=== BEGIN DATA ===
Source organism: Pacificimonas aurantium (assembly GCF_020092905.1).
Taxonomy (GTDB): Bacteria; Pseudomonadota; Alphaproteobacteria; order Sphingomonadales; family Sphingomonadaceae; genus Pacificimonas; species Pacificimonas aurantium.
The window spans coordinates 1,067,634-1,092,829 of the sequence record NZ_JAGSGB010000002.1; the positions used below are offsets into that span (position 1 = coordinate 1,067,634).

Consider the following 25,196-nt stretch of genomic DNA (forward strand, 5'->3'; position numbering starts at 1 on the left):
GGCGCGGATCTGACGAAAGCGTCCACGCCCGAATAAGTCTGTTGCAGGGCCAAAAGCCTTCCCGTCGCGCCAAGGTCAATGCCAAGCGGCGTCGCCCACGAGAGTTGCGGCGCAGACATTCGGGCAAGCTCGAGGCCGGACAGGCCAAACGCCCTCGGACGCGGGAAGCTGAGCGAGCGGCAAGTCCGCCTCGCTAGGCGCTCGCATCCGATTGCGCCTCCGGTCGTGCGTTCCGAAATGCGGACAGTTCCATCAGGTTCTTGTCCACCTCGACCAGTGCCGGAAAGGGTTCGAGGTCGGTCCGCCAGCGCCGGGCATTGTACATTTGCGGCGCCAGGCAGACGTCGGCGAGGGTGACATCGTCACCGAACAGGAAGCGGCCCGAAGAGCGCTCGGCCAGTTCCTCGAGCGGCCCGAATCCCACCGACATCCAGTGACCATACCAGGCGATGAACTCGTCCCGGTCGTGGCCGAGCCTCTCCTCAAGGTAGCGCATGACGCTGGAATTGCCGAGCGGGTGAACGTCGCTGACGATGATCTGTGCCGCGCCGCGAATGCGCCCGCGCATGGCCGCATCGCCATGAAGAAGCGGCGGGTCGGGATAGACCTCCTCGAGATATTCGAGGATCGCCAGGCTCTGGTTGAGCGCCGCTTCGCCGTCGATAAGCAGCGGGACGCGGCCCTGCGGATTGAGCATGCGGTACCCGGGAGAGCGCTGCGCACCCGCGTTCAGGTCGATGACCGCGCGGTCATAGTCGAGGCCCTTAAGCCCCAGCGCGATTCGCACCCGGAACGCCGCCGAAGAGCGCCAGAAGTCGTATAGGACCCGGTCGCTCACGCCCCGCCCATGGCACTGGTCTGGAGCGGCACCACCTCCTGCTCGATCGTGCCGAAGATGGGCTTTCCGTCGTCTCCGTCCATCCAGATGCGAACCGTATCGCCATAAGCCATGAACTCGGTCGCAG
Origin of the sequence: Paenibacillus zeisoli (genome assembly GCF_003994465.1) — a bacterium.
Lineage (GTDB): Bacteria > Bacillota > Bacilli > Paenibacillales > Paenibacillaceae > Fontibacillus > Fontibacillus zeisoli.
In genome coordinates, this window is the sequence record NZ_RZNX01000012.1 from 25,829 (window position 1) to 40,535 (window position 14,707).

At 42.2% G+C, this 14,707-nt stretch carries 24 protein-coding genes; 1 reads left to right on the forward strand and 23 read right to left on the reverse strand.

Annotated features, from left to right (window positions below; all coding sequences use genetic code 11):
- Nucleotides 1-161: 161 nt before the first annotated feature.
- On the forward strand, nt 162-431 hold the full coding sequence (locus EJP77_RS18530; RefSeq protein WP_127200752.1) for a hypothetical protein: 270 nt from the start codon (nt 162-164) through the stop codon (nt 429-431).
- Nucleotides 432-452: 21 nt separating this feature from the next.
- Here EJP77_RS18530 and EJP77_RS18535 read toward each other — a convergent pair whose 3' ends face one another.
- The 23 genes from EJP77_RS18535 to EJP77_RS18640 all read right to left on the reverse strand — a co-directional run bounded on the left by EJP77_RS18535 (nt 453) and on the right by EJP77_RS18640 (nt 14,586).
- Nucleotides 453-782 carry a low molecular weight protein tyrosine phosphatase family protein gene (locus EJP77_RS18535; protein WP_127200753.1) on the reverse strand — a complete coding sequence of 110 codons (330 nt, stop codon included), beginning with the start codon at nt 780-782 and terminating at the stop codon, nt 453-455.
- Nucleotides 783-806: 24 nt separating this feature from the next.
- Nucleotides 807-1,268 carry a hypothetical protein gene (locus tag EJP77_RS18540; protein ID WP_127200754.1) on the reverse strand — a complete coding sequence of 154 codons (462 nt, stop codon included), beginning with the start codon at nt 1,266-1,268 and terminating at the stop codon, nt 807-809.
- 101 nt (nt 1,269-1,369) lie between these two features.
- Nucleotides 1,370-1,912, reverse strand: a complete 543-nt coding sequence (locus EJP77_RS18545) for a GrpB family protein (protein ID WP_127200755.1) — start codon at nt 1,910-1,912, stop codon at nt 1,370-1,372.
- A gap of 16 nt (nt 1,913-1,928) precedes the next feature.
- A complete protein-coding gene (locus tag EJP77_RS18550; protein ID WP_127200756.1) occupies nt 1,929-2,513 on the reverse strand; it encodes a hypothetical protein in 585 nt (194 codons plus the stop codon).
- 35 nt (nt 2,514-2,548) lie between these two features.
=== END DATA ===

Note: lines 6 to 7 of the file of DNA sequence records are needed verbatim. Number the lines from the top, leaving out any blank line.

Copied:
Origin of the sequence: Paenibacillus zeisoli (genome assembly GCF_003994465.1) — a bacterium.
Lineage (GTDB): Bacteria > Bacillota > Bacilli > Paenibacillales > Paenibacillaceae > Fontibacillus > Fontibacillus zeisoli.